But does anyone do right? Clearly Thorin is being pigheaded and inconsiderate. But it is also fair to say that his initial responses--quit showing up in arms and large numbers, and we can talk--are standard and legitimate items of negotiation. What, on the other hand, is the elf-king doing here? What claim does he have on a faraway hoard, despite his doing some generous disaster relief along the way? That was incidental; all it took was the news of an unguarded hoard for him to march off with a host to loot it. And what of Bard? His claims are better, to be sure. But if his guess had been right and Thorin's company lay dead in the mountain, would it have crossed his mind to send word to Dain or anyone else of Thorin's people, the plainly identifiable true heirs to the most of the hoard? If he had, no one would blame him for levying a heavy tax in return for his great deed--but we saw no sign that he was even thinking of them, and it is too easy to imagine him turning around to defend the mountain tartly against a legion of arriving dwarves in much the same way Thorin did against him. Is anyone in the right here? Gandalf is our usual arbiter of morality and good sense, and he seems to feel that Bilbo has done just right--and that Bard and the elf-king are basically in the right--but despite his reassurance, Bilbo seems lastingly uneasy about what he did, and in this case I think he is rather a better judge of things than Gandalf.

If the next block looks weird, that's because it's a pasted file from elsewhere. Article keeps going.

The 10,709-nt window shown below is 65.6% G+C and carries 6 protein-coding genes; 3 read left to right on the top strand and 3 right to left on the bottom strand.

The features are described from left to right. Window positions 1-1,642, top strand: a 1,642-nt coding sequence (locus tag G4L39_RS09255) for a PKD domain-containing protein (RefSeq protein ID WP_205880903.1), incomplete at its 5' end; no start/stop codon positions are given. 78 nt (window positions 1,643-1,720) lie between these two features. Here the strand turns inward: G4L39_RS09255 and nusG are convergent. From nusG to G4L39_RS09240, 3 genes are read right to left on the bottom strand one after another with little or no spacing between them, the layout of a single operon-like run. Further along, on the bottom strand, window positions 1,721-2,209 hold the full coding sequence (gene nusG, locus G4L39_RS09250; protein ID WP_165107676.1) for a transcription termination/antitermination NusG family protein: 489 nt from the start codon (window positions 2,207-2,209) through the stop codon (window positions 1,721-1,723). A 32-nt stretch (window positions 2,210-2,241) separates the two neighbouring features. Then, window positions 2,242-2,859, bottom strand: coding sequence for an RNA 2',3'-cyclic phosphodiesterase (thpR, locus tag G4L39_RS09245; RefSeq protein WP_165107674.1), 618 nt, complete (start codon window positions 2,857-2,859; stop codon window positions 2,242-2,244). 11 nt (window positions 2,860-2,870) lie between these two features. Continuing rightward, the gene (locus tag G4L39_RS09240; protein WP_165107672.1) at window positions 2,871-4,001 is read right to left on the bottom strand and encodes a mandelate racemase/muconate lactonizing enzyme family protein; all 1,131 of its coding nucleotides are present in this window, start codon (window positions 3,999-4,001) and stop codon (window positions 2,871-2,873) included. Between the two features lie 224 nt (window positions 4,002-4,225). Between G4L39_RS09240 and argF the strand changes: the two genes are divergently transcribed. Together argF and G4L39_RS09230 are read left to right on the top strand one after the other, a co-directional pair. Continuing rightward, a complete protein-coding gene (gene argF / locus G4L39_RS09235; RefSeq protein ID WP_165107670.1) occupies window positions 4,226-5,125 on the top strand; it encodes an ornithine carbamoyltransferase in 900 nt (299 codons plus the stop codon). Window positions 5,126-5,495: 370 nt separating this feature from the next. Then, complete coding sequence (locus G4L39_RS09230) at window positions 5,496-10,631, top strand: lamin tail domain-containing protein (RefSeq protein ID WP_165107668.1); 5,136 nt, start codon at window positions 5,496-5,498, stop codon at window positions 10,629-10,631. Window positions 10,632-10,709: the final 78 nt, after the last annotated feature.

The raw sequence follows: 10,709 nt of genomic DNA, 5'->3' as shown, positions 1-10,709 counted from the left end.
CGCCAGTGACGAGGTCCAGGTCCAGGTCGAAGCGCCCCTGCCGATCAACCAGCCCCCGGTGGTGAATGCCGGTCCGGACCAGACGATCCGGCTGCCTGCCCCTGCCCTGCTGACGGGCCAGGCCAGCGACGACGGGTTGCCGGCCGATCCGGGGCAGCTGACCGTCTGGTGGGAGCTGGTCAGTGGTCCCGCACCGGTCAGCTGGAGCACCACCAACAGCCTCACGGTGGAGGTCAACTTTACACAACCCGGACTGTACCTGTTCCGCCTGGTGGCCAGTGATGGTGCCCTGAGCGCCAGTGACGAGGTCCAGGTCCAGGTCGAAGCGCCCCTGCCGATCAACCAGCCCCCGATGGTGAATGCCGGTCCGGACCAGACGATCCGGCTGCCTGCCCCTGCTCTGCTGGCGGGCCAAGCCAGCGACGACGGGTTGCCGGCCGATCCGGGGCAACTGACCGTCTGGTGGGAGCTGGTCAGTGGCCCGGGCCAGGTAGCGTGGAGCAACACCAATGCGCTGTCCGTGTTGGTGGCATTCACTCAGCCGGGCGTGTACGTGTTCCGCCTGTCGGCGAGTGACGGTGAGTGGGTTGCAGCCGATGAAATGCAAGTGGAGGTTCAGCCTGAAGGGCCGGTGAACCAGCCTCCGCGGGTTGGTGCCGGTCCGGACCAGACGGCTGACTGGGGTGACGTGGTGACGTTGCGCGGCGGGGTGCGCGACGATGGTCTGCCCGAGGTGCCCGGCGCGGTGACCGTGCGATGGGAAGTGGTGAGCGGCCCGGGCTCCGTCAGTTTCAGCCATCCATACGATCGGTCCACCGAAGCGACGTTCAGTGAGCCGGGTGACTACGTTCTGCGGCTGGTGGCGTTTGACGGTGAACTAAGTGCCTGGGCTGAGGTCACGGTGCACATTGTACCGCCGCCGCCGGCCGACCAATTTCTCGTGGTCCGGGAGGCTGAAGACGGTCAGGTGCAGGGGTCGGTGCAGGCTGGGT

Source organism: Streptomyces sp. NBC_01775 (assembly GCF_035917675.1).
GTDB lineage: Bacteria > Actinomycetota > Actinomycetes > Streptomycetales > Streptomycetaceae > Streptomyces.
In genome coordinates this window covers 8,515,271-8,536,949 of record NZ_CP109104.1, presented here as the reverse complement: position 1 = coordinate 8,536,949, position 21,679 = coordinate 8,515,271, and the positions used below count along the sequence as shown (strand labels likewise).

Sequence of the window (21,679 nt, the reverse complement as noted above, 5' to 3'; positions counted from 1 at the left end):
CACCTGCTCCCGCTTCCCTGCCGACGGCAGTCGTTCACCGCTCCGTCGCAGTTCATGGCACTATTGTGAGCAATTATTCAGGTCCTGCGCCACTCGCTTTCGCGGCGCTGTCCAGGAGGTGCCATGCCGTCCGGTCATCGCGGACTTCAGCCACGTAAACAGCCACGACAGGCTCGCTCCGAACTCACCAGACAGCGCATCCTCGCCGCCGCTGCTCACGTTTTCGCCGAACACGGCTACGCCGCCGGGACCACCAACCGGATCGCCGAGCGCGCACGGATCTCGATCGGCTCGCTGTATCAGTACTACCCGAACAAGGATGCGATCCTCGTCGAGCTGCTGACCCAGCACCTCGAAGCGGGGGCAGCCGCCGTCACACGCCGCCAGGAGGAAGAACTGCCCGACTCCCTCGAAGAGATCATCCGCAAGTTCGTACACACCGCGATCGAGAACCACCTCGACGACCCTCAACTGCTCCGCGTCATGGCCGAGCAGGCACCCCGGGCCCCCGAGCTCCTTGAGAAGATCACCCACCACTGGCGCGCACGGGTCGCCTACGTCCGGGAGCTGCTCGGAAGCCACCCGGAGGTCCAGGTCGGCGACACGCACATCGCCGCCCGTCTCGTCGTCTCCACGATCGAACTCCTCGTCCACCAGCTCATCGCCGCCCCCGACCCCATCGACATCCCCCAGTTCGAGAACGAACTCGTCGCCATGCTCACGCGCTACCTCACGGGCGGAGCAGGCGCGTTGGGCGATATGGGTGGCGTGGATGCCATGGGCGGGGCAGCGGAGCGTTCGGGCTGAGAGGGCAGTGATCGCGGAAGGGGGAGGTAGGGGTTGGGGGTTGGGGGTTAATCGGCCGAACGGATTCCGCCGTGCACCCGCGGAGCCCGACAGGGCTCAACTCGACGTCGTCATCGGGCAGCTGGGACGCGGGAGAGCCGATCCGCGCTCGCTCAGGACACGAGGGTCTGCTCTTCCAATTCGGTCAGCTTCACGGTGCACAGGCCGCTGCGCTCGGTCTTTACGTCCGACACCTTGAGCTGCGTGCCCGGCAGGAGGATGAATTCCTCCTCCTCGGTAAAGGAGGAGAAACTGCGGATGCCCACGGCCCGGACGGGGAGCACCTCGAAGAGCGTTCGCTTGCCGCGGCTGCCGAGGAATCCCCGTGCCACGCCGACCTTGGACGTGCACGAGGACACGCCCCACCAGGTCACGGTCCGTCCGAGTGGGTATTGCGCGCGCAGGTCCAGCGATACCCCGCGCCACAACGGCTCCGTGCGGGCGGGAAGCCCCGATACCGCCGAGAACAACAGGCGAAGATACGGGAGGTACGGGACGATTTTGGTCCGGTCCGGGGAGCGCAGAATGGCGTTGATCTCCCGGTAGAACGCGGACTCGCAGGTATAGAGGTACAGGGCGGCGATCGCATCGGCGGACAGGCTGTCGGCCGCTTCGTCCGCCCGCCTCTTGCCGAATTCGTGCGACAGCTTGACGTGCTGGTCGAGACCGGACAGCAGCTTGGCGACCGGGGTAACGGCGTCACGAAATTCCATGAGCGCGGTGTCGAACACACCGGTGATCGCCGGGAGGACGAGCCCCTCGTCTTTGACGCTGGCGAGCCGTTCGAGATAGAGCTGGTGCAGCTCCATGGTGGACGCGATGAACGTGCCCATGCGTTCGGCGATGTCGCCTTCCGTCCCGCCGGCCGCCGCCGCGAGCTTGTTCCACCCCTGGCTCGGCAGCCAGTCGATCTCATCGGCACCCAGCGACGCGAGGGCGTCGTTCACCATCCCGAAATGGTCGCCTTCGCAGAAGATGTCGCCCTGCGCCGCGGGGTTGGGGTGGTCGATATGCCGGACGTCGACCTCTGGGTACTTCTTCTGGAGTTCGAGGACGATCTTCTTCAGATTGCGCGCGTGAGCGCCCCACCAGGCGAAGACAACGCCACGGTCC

Sep 1, 3:13pm

Post #8 of 8 (564 views)
Dragon sickness [In reply to] Can't Post

I was reading Beowulf: The Monsters and the Critics last night, and it gave me an idea. Tolkien says that Beowulf's monsters are not so much 'evil' in a general sense, as much as they are the opposite to everything a hero of the Old North should be.